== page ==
When I first moved to Catalonia, Spain, I couldn’t quite believe that people there really did have a pooping log and a pooping man as part of their Christmas decorations. But they do, and so did we eventually. Which slightly odd Christmas traditions have you adopted during your expat travels?
The caganer (“pooping man”) used to be a shepherd placed in the nativity scene, with his trousers lowered, bearing his bottom to one and all while he goes about his business (and you can buy the “business” too – a mock poop made of fig paste). Nowadays the caganer is more often a famous figure with his trousers down. Lionel Messi is a hot favourite! Alongside the caganer is Tió de Nadal, also simply known as Tió – the Christmas log. Children hit Tió with a stick and sing the Caga Tió song to encourage ‘him’ to poop sweets and treats under his little blanket.
As in Germany and the Netherlands, children in Belgium believe that St Nicholas/Sinterklaas will bring a present to them on St Nicholas’ Day on 6 December. Children leave their shoes in front of the fireplace on the night of 5 December. During the night, Saint Nickolas’ helper, Zwarte Piet (Black Peter) climbs down the chimney, leaving gifts for the children of the house in and around their shoes.
In Naples, Italy there is the largest crib in the world, with over 600 objects on it and lots of smaller cribs stuffed with figurines. The strange thing about the figurines is that they not only display the usual Christmas story figures, but also figures of famous people. Can you spot Berlusconi?
In Poland, the main Christmas meal is eaten in the evening and is called “Kolacja wigilijna” (Christmas Eve supper). At a Polish Christmas dinner, you have to have an extra chair and plate at the table in case there’s an unexpected visitor. Carp is the main dish of the meal. Traditionally, a live fish is bought a few days before Christmas and is kept alive in the family bath until it meets its end on Christmas Eve! Nowadays, filleted carp from the supermarket is popular, especially, I imagine, if there’s only a shower in the house!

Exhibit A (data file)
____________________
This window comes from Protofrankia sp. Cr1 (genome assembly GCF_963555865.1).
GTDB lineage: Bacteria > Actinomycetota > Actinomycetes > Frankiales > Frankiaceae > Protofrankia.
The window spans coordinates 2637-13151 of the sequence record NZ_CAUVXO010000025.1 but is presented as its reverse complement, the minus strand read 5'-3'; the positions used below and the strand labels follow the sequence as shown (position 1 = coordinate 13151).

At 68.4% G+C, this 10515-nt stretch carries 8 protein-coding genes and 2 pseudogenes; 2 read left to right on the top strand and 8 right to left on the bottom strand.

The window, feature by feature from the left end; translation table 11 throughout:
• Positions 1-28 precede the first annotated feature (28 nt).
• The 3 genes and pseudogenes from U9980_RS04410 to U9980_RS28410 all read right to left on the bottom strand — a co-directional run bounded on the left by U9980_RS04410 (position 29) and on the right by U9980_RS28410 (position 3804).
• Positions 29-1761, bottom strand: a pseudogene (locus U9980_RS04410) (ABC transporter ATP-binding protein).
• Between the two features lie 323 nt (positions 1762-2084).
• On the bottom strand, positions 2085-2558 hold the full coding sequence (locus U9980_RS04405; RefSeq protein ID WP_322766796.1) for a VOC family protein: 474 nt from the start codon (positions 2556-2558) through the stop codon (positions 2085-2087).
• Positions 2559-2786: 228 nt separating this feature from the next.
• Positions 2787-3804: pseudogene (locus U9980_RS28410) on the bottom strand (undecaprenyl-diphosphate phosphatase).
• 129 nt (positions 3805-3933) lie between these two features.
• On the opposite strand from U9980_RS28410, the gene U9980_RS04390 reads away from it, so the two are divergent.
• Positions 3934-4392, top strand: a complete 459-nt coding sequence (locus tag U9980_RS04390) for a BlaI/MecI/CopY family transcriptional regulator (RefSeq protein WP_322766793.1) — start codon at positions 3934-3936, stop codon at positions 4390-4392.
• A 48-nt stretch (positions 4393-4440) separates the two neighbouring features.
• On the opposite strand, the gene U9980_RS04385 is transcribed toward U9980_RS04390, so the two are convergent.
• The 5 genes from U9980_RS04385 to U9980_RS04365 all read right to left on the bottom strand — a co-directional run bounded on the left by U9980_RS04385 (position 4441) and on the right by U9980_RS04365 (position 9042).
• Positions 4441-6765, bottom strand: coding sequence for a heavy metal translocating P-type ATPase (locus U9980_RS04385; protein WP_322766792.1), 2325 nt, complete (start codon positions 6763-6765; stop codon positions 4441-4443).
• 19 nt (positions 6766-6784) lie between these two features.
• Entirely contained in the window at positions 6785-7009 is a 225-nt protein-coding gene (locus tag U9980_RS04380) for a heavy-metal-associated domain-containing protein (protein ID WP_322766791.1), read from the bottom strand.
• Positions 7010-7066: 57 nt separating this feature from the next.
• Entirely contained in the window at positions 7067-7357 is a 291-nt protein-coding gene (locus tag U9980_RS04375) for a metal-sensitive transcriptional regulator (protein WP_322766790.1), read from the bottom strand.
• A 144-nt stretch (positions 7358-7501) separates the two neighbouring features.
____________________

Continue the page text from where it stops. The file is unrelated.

After Christmas, groups of people go from house to house in Portugal carrying a baby Jesus, singing ‘January’ (Janeiras) songs. If you don’t open your door to the singers or you offer them unworthy food and drink they will sing songs that mock you.
Festivities in the Nordic nations traditionally start on the 13th December with St. Lucia’s Day, celebrating the patron saint of light. Traditionally the eldest daughter will get up before dawn and dress as the “Queen of Light” in a long white dress. Wearing a crown of leaves and singing “Santa Lucia”, the daughter goes to every bedroom serving coffee and treats to each member of the family. She usually gets help from other children in the family, while the Christmas tree itself usually gets selected just a day or two before Christmas.
In Switzerland’s Bernese Oberland region, people parade wearing a huge trychler (cow bell), playing on drums and donning masks. The processions start on Christmas Day and finish on New Year’s Eve and are known as the ‘Trychle‘ and make lots of noise, which is supposed to frighten away evil spirits.
Only an estimated one percent of the Japanese population is Christian, so 25th December isn’t a national holiday. However, there were, and are, lots of expats living in Japan, and, apparently, they were all searching for turkey back in the 1970s. KFC saw that foreigners were struggling to find said turkey, so they launched their Christmas fried chicken dinner in 1974: “Kentucky for Christmas!” (Kurisumasu ni wa kentakkii!). It really took off and has now developed into a meal that includes cake and champagne. The catchphrase, “Christmas = Kentucky”, is now insanely popular and still exists today!
In Malta, there is a Christmas tradition called the ‘Priedka tat-Tifel’, which literally translates as ‘the preaching of the child’. A few weeks before Christmas, a young boy or girl, normally aged 7 to 10, is chosen to lead the Christmas Eve midnight mass. The child must learn the sermon by heart and preach from the pulpit to the congregation. No pressure!
A spider’s web in a Christmas tree is thought to bring luck in Ukraine. You can buy little spider decorations made of paper and silver wire called ‘pavuchky’.
Let’s have a bit of festive fun… Please add any strange or unusual festive customs that you have discovered during your expat life in the comments section below!